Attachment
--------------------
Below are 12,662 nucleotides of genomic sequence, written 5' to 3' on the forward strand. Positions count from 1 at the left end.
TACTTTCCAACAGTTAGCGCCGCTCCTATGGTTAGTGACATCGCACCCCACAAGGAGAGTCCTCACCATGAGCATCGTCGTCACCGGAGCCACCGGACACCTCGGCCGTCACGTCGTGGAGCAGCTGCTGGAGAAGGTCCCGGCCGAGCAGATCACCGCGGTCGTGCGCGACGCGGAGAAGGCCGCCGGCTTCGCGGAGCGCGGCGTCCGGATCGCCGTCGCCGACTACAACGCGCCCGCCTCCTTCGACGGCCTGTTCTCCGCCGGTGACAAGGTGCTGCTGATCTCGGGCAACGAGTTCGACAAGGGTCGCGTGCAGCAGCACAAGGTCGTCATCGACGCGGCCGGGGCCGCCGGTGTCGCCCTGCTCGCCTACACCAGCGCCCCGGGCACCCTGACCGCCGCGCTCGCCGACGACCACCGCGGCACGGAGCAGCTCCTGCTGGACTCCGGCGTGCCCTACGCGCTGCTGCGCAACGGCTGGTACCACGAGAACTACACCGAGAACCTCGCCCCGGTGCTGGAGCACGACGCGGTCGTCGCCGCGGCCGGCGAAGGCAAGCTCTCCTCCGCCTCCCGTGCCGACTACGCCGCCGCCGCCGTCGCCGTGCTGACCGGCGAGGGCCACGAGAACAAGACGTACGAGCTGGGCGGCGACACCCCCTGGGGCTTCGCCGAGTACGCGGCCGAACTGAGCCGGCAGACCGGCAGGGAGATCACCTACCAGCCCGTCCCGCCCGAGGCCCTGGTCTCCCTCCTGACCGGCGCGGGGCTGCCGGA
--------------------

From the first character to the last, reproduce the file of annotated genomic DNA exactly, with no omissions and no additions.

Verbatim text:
Below are 12,662 nucleotides of genomic sequence, written 5' to 3' on the forward strand. Positions count from 1 at the left end.
TACTTTCCAACAGTTAGCGCCGCTCCTATGGTTAGTGACATCGCACCCCACAAGGAGAGTCCTCACCATGAGCATCGTCGTCACCGGAGCCACCGGACACCTCGGCCGTCACGTCGTGGAGCAGCTGCTGGAGAAGGTCCCGGCCGAGCAGATCACCGCGGTCGTGCGCGACGCGGAGAAGGCCGCCGGCTTCGCGGAGCGCGGCGTCCGGATCGCCGTCGCCGACTACAACGCGCCCGCCTCCTTCGACGGCCTGTTCTCCGCCGGTGACAAGGTGCTGCTGATCTCGGGCAACGAGTTCGACAAGGGTCGCGTGCAGCAGCACAAGGTCGTCATCGACGCGGCCGGGGCCGCCGGTGTCGCCCTGCTCGCCTACACCAGCGCCCCGGGCACCCTGACCGCCGCGCTCGCCGACGACCACCGCGGCACGGAGCAGCTCCTGCTGGACTCCGGCGTGCCCTACGCGCTGCTGCGCAACGGCTGGTACCACGAGAACTACACCGAGAACCTCGCCCCGGTGCTGGAGCACGACGCGGTCGTCGCCGCGGCCGGCGAAGGCAAGCTCTCCTCCGCCTCCCGTGCCGACTACGCCGCCGCCGCCGTCGCCGTGCTGACCGGCGAGGGCCACGAGAACAAGACGTACGAGCTGGGCGGCGACACCCCCTGGGGCTTCGCCGAGTACGCGGCCGAACTGAGCCGGCAGACCGGCAGGGAGATCACCTACCAGCCCGTCCCGCCCGAGGCCCTGGTCTCCCTCCTGACCGGCGCGGGGCTGCCGGA